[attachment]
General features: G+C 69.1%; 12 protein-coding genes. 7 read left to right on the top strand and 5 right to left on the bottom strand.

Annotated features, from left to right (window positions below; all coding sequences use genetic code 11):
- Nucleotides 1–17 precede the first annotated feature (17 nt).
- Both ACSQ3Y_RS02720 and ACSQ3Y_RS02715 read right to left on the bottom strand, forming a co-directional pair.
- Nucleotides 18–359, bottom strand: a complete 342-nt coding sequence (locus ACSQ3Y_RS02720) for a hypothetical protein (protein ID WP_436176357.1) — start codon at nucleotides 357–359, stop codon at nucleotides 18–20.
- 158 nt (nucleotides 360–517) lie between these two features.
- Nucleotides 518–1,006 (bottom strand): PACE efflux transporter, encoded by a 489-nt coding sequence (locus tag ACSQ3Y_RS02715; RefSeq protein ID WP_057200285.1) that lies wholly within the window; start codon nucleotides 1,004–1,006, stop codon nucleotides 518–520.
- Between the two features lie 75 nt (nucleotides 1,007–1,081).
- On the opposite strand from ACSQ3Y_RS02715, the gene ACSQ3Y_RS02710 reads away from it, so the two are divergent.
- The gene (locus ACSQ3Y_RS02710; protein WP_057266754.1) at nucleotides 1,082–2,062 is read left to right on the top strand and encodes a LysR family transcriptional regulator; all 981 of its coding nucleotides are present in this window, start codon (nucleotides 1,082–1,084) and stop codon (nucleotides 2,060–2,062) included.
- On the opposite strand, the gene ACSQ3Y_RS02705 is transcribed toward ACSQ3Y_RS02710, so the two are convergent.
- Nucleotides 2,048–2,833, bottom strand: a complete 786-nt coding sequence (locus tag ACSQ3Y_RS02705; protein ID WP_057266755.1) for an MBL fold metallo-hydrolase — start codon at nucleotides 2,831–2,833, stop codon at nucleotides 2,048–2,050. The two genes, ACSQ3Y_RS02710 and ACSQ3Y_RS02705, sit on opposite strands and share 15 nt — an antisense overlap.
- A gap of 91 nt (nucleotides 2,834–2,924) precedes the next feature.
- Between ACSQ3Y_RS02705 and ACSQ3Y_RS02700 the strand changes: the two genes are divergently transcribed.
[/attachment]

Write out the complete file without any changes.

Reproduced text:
General features: G+C 69.1%; 12 protein-coding genes. 7 read left to right on the top strand and 5 right to left on the bottom strand.

Annotated features, from left to right (window positions below; all coding sequences use genetic code 11):
- Nucleotides 1–17 precede the first annotated feature (17 nt).
- Both ACSQ3Y_RS02720 and ACSQ3Y_RS02715 read right to left on the bottom strand, forming a co-directional pair.
- Nucleotides 18–359, bottom strand: a complete 342-nt coding sequence (locus ACSQ3Y_RS02720) for a hypothetical protein (protein ID WP_436176357.1) — start codon at nucleotides 357–359, stop codon at nucleotides 18–20.
- 158 nt (nucleotides 360–517) lie between these two features.
- Nucleotides 518–1,006 (bottom strand): PACE efflux transporter, encoded by a 489-nt coding sequence (locus tag ACSQ3Y_RS02715; RefSeq protein ID WP_057200285.1) that lies wholly within the window; start codon nucleotides 1,004–1,006, stop codon nucleotides 518–520.
- Between the two features lie 75 nt (nucleotides 1,007–1,081).
- On the opposite strand from ACSQ3Y_RS02715, the gene ACSQ3Y_RS02710 reads away from it, so the two are divergent.
- The gene (locus ACSQ3Y_RS02710; protein WP_057266754.1) at nucleotides 1,082–2,062 is read left to right on the top strand and encodes a LysR family transcriptional regulator; all 981 of its coding nucleotides are present in this window, start codon (nucleotides 1,082–1,084) and stop codon (nucleotides 2,060–2,062) included.
- On the opposite strand, the gene ACSQ3Y_RS02705 is transcribed toward ACSQ3Y_RS02710, so the two are convergent.
- Nucleotides 2,048–2,833, bottom strand: a complete 786-nt coding sequence (locus tag ACSQ3Y_RS02705; protein ID WP_057266755.1) for an MBL fold metallo-hydrolase — start codon at nucleotides 2,831–2,833, stop codon at nucleotides 2,048–2,050. The two genes, ACSQ3Y_RS02710 and ACSQ3Y_RS02705, sit on opposite strands and share 15 nt — an antisense overlap.
- A gap of 91 nt (nucleotides 2,834–2,924) precedes the next feature.
- Between ACSQ3Y_RS02705 and ACSQ3Y_RS02700 the strand changes: the two genes are divergently transcribed.